Ann van Buren: I was just mentioning that this morning, about life in general. It’s a delicate balance between the intention that you have— like let’s make a plan for our future— and really listening to what options might be out there. You do have to receive a poem. You have to receive life. It’s a real give and take.

Maggie Smith: Yeah. And it’s vulnerable. There’s a reason why we’re not comfortable with that.

Ann van Buren: Yes. We’re vulnerable when we go out there with our intentions. There’s always the chance that defeat is on the other end. Listening can help us circumvent defeat. We might not go there if something feels a little bit too risky. Or maybe we will, if the end goal is important enough.

Maggie Smith: Yes.

Ann van Buren: So you began to talk a little about living in the town where you grew up. Do you live in the exact same town?

Maggie Smith: I was born in Columbus and grew up in a different suburb from the one I live in now, but I live within 20 minutes of the suburb where I grew up.

Ann van Buren: But you’re about to start teaching at Spalding University.

Maggie Smith: I am, although it’s a low-residency MFA program, so I do it from here and I have to be there a couple times a year during the residency periods. But I’m not moving. Spalding faculty live all over the country, and we mentor students from afar and then gather for these residency periods where we get to have one-on-one time.

Ann van Buren: That’s fantastic. So, do you consider yourself to be a regional poet?

Maggie Smith: I consider myself to be an Ohio poet.

Ann van Buren: And what would define an Ohio poet?

Maggie Smith: I don’t think you can. There are so many of us and we’re not all doing the same thing.

Ann van Buren: Who are some of the other Ohio poets?

Maggie Smith: Oh there are so many! We actually have more colleges and universities per capita than any other state in the US. So if you think about faculty at all of those colleges and universities we have lots of poets. Just at the colleges around here, there’s David Baker at Denison, who is the editor of the Kenyon Review; Ann Townsend also teaches at Denison; David Kaplan; Robin Beth Schaer, who I think is at Oberlin now; Dave Lucas who is the poet laureate up in the Cleveland area, Philip Metres, Rebecca Lindenberg is at University of Cincinnati. We’re sort of everywhere. Not all of us teach. I haven’t taught in a sustained way for many years; I’ve been freelancing. But there are lots of us and I think the label fits because even if I moved away— which I don’t think I will— but even if I moved away, I’ve lived here for 42 years. I don’t think you can take the Midwest out of me.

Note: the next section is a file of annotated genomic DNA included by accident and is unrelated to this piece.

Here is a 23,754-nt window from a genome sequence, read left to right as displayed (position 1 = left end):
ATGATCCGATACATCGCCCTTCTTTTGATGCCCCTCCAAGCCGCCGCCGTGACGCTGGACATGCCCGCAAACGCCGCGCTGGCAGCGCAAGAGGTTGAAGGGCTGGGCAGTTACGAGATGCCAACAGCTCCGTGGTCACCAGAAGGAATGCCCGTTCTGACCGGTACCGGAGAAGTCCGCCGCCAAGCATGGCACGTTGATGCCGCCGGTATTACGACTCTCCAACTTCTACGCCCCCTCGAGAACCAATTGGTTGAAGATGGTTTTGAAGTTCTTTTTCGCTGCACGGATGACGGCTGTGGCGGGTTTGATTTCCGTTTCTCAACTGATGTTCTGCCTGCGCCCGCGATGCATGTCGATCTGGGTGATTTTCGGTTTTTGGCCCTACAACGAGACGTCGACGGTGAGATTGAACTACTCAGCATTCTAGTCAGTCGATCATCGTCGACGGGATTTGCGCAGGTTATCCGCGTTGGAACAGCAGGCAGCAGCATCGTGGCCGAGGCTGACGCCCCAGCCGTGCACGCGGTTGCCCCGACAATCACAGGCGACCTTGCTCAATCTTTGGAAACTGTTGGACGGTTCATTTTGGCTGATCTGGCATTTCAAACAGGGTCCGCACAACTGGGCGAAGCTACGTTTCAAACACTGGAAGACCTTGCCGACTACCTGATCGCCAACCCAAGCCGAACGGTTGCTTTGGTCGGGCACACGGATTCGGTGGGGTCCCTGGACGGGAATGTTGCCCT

Ann van Buren: Do you think that this plays out in your poetry? I think that a lot of the scenes you paint are very typically Midwestern.

Maggie Smith: I agree. Once I was talking to Stan Plumly. I was trying to write a different kind of poem and I was struggling. He said, I’ll tell you why this poem isn’t working. It’s because you’re a Midwestern pastoralist and you’re trying to do xyz. I don’t know if I’d agree that I’m a Midwestern pastoralist. I don’t think of myself as a nature poet— because what I write is often just what I see, what I’m reporting. I’m looking out my window and I see magnolia trees, so I write a poem about magnolia trees. If I were living in the desert, I’d write poems about red rocks and cactus.

Ann van Buren: But I don’t think of your poems as being about birds. I think that the birds are always scissoring out, to use your image, a darker place in the sky. So how would you connect that to the Midwest?

Maggie Smith: You know, it’s funny. I don’t know how. There is sort of a love/hate thing that we have with where we come from. I think that’s often the relationship people have with their hometowns. It’s not all light or dark, but there’s a mix. There’s a push and pull. For every person I tell that I still live here, that I still have Sunday dinner with my parents and my sisters and nephews and nieces, every Sunday—

Ann van Buren: Oh that’s so nice!

Maggie Smith: But not very common I think, now, to have that. And when I tell people, I was born in the same hospital as my mom and kids— and for all I know maybe their kids will be born in that hospital— there is usually one of two reactions. One is horror, because they can’t imagine still living in their hometown—maybe that says something about not where they came from but their relationship with their family. The other reaction is Oh my gosh, you’re so lucky! I would love to have that kind of close-knit family. I can understand why, for some people, that might seem exhausting. But for me, that’s just normal. So is it always sunny? No! It’s complicated. Though I sometimes think about what would it be like to live in x or y and have adventures here or there, the great thing about poetry is that it has allowed me to have a larger life within my small life. I live here and I drop my kids off at school and pick them up every day and I see my parents every week. It’s a kind of a small, intimate kind of daily life that I have. But because of poetry I get to travel a lot and meet new people and talk to people all over the world. This has enlarged my life in a way that makes living in my hometown not feel too small at all.

Ann van Buren: Well, it definitely doesn’t seem small in your work. You’re not depicting the perfect life you’re describing—that’s not the dominant image. Perhaps it’s the embrace of love all around you that helps you grapple with the dysfunction in society, the things that pop up in the news, for example, that people sometimes synthesize with the help of poems like yours.

Maggie Smith: Yes, it’s a safe place to land. That’s what’s important to me.

Ann van Buren: The language of your poetry is so beautiful that it makes it easier to handle some of the dark scenes that you allude to. It’s a wonderful thing. No wonder you’re a Twitter star!


Maggie Smith: I would never have guessed in a million years…

Ann van Buren: See you on October 6th in Katonah!